June is “National Soul Food Month.” The cuisine, writes soul-food historian Adrian Miller, “has long been the foundation for home cooking in the White House.” President Ronald Reagan was a big fan of fried chicken, President John Tyler apparently used to serve hog jowl and turnip greens to his friends, and former First Lady Michelle Obama planted soul-food greens in the White House garden to eat for most of the year. We asked our Politics & Policy Daily readers what dish—soul food or otherwise—they would request from the White House chef.
Donna Brazile, a political analyst and former interim chair of the Democratic National Committee, has a tasty menu already planned out for her hypothetical stint in the West Wing. She’d request “neck bones and gravy with green peas and a side salad. Fried catfish with potato salad. Smothered pork chops with collard greens and corn bread.”
As president, David Deufel would take a somewhat spicier route, with a meal he calls “healthy, exotic, and digestible”:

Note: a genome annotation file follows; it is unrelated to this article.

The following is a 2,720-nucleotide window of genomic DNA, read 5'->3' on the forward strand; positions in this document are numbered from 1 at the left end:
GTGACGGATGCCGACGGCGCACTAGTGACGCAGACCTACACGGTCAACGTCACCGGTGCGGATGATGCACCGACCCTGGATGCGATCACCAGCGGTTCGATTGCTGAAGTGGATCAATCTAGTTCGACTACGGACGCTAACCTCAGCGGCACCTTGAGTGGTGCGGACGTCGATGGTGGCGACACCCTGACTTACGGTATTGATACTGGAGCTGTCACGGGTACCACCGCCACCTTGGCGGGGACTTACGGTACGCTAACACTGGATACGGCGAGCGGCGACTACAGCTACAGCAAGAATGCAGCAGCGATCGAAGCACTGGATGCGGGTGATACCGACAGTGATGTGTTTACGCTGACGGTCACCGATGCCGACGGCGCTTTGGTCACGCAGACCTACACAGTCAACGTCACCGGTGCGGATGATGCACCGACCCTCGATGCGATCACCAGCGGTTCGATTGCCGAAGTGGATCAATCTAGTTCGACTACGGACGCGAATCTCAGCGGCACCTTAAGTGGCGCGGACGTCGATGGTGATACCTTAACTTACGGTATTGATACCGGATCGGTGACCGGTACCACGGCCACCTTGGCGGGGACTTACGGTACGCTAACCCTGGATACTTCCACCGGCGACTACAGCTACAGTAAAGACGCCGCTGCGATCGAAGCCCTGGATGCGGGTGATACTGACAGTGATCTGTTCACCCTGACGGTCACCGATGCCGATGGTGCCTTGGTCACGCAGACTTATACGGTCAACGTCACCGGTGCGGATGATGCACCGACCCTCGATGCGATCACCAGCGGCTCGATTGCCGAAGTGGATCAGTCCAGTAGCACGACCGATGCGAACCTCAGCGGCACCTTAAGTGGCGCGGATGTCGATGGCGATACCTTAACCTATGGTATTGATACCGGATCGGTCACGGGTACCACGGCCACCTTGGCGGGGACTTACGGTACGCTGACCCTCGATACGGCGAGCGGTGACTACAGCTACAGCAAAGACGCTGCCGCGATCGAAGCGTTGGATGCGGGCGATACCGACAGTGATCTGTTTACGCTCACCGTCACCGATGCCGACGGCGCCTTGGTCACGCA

Basil-pesto stir-fried chicken with cabbage, carrots and Korean broccoli preceded by a spicy red pepper hummus covered by an Indian curry sauce. Sautéed brussels sprouts and cabbage on the side … Add a tomato bisque soup if necessary. Take the plunge!
Howard Cohen says he’d hope to have two “staples of ‘Jew Food’” while in office: matzo ball soup and corned beef sandwiches. He could make his own soup, but he’d have the chef whip up the sandwich:
Corned beef on rye: top quality brisket, sliced thin, juicy and mouth-watering; mustard (yellow not brown); kosher dill pickle; side of fruit; fries.
And if the quality is not good, I’d have Art’s Deli Fed-Exed to the White House.
Katharine Moore is daydreaming about dinner and a show:
Sweet tea, pecan pie, and homemade wine … so I could have the Zac Brown Band serenade my guests in the State Dining Room. Pablo Casals was just the right man for the Kennedy administration, but crazy times call for a fiddle, not a cello.